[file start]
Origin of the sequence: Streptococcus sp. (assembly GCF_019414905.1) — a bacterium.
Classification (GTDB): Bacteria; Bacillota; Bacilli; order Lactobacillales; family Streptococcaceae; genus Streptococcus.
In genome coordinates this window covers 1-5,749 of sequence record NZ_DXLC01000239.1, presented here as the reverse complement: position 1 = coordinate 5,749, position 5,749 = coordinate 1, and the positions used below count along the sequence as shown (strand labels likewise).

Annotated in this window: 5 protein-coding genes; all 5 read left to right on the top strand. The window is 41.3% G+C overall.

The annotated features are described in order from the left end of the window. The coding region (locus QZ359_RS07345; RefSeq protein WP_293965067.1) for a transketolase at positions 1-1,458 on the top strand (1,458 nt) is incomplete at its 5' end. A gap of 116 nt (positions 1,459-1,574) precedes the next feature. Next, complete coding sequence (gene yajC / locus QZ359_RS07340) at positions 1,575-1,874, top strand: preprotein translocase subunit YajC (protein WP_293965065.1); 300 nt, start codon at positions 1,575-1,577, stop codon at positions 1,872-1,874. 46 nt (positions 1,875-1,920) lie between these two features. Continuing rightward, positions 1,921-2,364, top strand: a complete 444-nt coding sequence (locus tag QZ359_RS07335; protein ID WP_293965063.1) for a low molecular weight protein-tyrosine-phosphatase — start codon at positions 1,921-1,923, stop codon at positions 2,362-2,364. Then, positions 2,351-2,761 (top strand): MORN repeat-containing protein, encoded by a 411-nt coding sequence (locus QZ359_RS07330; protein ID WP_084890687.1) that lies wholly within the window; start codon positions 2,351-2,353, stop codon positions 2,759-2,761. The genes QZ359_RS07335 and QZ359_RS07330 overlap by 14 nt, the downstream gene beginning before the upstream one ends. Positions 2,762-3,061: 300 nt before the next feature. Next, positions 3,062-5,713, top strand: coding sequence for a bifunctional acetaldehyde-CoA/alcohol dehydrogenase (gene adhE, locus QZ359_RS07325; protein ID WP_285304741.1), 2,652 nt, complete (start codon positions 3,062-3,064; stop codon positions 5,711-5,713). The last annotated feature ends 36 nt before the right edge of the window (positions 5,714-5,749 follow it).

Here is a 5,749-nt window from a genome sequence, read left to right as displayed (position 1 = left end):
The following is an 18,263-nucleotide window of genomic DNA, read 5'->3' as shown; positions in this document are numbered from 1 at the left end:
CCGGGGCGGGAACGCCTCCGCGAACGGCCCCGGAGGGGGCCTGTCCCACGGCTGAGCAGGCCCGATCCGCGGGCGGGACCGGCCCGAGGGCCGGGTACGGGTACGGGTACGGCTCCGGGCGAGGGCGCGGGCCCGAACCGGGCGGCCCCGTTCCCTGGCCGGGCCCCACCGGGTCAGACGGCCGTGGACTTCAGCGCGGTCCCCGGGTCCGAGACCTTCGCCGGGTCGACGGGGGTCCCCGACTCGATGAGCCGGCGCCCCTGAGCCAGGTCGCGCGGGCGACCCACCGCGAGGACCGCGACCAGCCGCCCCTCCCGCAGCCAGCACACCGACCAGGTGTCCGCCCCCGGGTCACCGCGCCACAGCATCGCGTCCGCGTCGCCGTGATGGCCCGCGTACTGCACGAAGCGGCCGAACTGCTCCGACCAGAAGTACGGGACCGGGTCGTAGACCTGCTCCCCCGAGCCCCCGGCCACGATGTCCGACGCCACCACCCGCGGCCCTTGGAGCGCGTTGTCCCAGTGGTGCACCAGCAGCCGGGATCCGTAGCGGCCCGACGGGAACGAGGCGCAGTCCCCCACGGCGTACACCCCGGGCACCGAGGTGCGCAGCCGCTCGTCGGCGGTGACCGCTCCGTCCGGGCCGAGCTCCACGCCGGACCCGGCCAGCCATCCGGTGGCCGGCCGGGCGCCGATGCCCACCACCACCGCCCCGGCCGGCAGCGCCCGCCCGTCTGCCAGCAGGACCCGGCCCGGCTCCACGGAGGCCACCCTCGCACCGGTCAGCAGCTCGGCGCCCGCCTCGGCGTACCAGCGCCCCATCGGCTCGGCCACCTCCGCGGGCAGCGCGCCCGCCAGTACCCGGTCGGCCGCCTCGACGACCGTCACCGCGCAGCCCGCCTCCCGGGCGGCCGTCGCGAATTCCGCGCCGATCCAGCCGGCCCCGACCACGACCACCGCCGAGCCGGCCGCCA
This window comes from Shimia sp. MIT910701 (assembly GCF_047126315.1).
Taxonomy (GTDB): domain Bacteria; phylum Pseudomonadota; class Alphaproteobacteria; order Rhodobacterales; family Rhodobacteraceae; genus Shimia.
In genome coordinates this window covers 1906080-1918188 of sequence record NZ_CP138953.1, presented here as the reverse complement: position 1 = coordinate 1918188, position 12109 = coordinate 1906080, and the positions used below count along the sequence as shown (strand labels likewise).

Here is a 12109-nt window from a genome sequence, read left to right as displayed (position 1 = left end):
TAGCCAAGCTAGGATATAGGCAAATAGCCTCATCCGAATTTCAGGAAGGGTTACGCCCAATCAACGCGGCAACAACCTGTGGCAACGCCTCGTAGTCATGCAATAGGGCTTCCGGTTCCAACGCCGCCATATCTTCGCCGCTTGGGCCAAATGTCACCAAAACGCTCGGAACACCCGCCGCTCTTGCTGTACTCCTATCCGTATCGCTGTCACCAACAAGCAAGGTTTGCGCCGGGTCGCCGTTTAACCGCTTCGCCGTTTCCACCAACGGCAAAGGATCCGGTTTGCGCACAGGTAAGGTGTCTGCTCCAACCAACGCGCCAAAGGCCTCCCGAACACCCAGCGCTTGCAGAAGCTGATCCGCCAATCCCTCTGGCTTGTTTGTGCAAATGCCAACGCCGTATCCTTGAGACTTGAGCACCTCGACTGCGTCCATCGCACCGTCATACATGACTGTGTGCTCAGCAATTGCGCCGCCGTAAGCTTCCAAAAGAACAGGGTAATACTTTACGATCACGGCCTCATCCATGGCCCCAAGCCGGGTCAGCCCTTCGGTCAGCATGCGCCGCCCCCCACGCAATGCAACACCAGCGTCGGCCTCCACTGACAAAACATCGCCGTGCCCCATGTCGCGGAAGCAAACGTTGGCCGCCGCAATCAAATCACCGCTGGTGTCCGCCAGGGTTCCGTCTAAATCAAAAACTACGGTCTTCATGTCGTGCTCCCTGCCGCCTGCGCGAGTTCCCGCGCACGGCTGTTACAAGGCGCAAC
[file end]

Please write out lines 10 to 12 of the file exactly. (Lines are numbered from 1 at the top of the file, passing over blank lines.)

Taxonomy (GTDB): domain Bacteria; phylum Pseudomonadota; class Alphaproteobacteria; order Rhodobacterales; family Rhodobacteraceae; genus Shimia.
In genome coordinates this window covers 1906080-1918188 of sequence record NZ_CP138953.1, presented here as the reverse complement: position 1 = coordinate 1918188, position 12109 = coordinate 1906080, and the positions used below count along the sequence as shown (strand labels likewise).

Here is a 12109-nt window from a genome sequence, read left to right as displayed (position 1 = left end):